Ontario general strike wave builds - Len Wallace

An article by Len Wallace about a possible general strike in Ontario. Originally appeared in the Industrial Worker #1589 (March 1996).

Despite wind chill temperatures of minus 30 Celsius, some 15,000 workers rallied in the streets of London, Ontario on December 11 last year in the first attempt at a city-wide general strike. The strike was called for by the Ontario Federation of Labour as a weapon against the increasingly reactionary policies of the Progressive Conservative provincial government.

Business in the city of London was brought down to a trickle as protesters marched in two rallies that converged at the city's fairgrounds. City bus services were cancelled as transit workers did not report for duty. Picket lines went up the evening before at a GM diesel plant, Ford plant in Talbotville and CAMI car assembly plant in Ingersoll and kept 9,000 workers off the job. Production was also shut down at other plants including the Canada Post sorting plant. Federal, provincial and municipal government offices functioned only with skeleton crews.

At the Fairground rally workers were encouraged to extend their protests across the province by leaders of the Canadian Auto Workers and the Canadian Union of Public Employees. Bob White, president of the Canadian Labour Congress, brought greetings of solidarity from striking workers in France. Politically charged music was provided the entire day by musicians volunteering for the event.

The next city targeted for strike action was Hamilton - steel centre of the province. It is taking place over a two-day period, Feb. 23 - 24, at the same time the Progressive Conservatives are holding their convention.

Debate has been heavy within the Ontario Federation of Labour leadership over the strikes. The Steelworkers are reluctant to place so much emphasis on industrial action and indicated that they would not shut down Hamilton's steel mills. They have continued to push the legislative road to organized labour's predicament through support for the New Democratic Party.

The Canadian Auto Workers and some public service unions have argued, however, that reliance on the NDP is a dead end at this crucial stage and that nothing is left but opposition at the job level. A compromise was finally reached with the USWA agreeing to join the strike and giving prominent New Democrats a major role.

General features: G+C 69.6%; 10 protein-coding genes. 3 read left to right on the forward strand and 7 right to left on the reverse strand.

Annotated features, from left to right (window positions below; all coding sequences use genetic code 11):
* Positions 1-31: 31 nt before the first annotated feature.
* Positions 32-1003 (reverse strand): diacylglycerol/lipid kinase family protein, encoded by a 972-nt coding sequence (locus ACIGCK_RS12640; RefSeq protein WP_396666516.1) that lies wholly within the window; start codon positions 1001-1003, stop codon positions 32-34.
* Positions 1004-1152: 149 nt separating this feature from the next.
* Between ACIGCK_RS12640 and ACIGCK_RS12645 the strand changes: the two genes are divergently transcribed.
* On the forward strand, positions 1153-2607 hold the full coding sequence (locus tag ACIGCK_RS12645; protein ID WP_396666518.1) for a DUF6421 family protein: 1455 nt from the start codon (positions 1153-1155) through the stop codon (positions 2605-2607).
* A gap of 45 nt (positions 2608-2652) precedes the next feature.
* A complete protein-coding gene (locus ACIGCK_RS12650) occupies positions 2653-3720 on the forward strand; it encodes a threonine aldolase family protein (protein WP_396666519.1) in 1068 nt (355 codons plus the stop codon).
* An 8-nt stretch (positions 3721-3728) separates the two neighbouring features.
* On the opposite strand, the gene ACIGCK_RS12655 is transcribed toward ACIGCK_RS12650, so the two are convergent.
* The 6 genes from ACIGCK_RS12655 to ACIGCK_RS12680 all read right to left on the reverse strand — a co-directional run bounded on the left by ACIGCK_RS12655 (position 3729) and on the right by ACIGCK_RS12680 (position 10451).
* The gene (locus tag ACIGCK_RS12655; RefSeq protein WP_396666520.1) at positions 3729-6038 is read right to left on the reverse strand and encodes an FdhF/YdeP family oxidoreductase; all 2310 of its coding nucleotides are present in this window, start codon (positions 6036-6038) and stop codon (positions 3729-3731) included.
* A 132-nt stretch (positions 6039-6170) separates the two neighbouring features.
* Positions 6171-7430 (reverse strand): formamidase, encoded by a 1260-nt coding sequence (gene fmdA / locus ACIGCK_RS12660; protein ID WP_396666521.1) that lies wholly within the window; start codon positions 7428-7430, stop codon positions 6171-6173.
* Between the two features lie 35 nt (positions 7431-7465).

Meanwhile, local labour assemblies are taking matters into their own hands as the government begins to ram through Bill 26, the newest piece of legislation designated as "the bully bill."

This new bill forces massive changes to 44 existing provincial statutes. Under the guise of supposedly paring down big government, the bill will transfer and extend significant power to municipalities, allowing them the right to hire and fire teachers, cut funding to conservation authorities and social agencies, contract our firefighting to private enterprise, impose user fees, all with little or no public input.

While former governments at least made a pretense of being democratic in allowing public input, this bill will be rammed through the legislature by a majority Conservative caucus after only two weeks of public discussion. Local labour councils and community organizations have been staging protests at all cities where hearings are held. As part of that protest, 40,000 teachers from across the province staged a demonstration at the doors of the Ontario legislature in Toronto to voice their opposition to the bill.

More and more sectors of society actively oppose the government's actions. The course of events is changing the political landscape of the province. Public sector workers have been forced into an activist role. (This month, thousands of Ontario Public Service Employees Union members may be forced into a strike.) Teachers have entered the fray. Medical professions have spoken out and even small business organizations are nervous and shake with growing threats of radical strike actions from labour's ranks.

While the New Democrats desperately paint themselves as the "see, you shoulda voted for us even though we screwed you" good guys and Liberals sniff at the edges of the workers movement trying to pass themselves off as the friends of labour, the public is disillusioned with politicians of every stripe.

The strike in Hamilton will be different from the one in London, revealing very different approaches to where the movement should proceed. In the process, however, more workers have become radicalized and are calling for strike action in more cities and across the entire province.

-- Len Wallace, X304149

Originally appeared in the Industrial Worker #1589 (March 1996)